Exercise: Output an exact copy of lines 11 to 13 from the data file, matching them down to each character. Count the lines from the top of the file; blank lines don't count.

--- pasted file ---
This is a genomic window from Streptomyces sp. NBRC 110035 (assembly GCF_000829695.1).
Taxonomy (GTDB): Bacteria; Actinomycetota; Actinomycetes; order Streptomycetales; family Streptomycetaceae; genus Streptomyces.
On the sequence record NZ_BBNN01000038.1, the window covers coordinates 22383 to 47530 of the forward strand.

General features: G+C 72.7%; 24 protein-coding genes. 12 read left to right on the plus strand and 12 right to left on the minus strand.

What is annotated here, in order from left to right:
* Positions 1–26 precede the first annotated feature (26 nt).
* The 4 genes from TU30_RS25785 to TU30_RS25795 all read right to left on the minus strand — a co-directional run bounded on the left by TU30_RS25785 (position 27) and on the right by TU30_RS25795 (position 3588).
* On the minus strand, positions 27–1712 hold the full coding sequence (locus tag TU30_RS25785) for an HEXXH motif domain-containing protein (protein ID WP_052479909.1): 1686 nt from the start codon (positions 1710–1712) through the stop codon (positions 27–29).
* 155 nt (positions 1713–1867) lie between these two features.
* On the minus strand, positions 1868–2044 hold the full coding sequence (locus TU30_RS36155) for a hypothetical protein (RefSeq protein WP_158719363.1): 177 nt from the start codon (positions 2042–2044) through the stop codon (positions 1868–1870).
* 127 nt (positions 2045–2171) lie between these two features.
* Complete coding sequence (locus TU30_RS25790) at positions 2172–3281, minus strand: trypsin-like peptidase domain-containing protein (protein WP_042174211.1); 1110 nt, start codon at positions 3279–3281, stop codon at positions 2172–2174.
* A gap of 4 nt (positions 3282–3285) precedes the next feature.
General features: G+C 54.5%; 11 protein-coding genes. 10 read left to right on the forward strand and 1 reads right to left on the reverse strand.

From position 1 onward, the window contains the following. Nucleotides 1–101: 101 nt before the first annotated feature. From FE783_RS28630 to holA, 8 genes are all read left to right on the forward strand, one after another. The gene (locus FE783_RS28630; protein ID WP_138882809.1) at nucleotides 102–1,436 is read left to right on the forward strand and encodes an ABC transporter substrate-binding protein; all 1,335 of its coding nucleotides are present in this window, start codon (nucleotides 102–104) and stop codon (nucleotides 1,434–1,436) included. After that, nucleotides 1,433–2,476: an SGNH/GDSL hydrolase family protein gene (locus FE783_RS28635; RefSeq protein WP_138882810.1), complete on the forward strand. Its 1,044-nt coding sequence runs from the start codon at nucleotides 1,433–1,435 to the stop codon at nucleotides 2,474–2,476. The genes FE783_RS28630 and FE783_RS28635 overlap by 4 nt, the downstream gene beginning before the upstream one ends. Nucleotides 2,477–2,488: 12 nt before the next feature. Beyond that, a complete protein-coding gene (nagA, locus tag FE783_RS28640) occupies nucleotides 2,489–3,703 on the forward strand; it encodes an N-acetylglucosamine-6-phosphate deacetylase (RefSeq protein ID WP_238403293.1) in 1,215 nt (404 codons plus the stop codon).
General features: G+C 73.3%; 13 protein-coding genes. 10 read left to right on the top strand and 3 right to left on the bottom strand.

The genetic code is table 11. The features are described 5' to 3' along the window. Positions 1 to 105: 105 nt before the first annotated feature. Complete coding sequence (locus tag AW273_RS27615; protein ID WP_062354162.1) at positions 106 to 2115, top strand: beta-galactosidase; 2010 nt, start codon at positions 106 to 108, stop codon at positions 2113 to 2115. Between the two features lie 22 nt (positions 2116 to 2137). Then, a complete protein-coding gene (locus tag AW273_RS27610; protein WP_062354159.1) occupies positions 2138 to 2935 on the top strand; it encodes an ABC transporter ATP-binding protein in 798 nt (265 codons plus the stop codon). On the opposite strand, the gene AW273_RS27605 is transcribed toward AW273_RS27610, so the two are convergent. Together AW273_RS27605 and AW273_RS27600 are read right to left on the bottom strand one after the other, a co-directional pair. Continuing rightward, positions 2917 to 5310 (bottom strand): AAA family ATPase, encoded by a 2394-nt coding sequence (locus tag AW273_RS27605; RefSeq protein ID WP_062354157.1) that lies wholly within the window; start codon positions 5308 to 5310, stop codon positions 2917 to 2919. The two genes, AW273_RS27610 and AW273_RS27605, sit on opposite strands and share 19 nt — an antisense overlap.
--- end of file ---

* 127 nt (positions 2045–2171) lie between these two features.
* Complete coding sequence (locus TU30_RS25790) at positions 2172–3281, minus strand: trypsin-like peptidase domain-containing protein (protein WP_042174211.1); 1110 nt, start codon at positions 3279–3281, stop codon at positions 2172–2174.
* A gap of 4 nt (positions 3282–3285) precedes the next feature.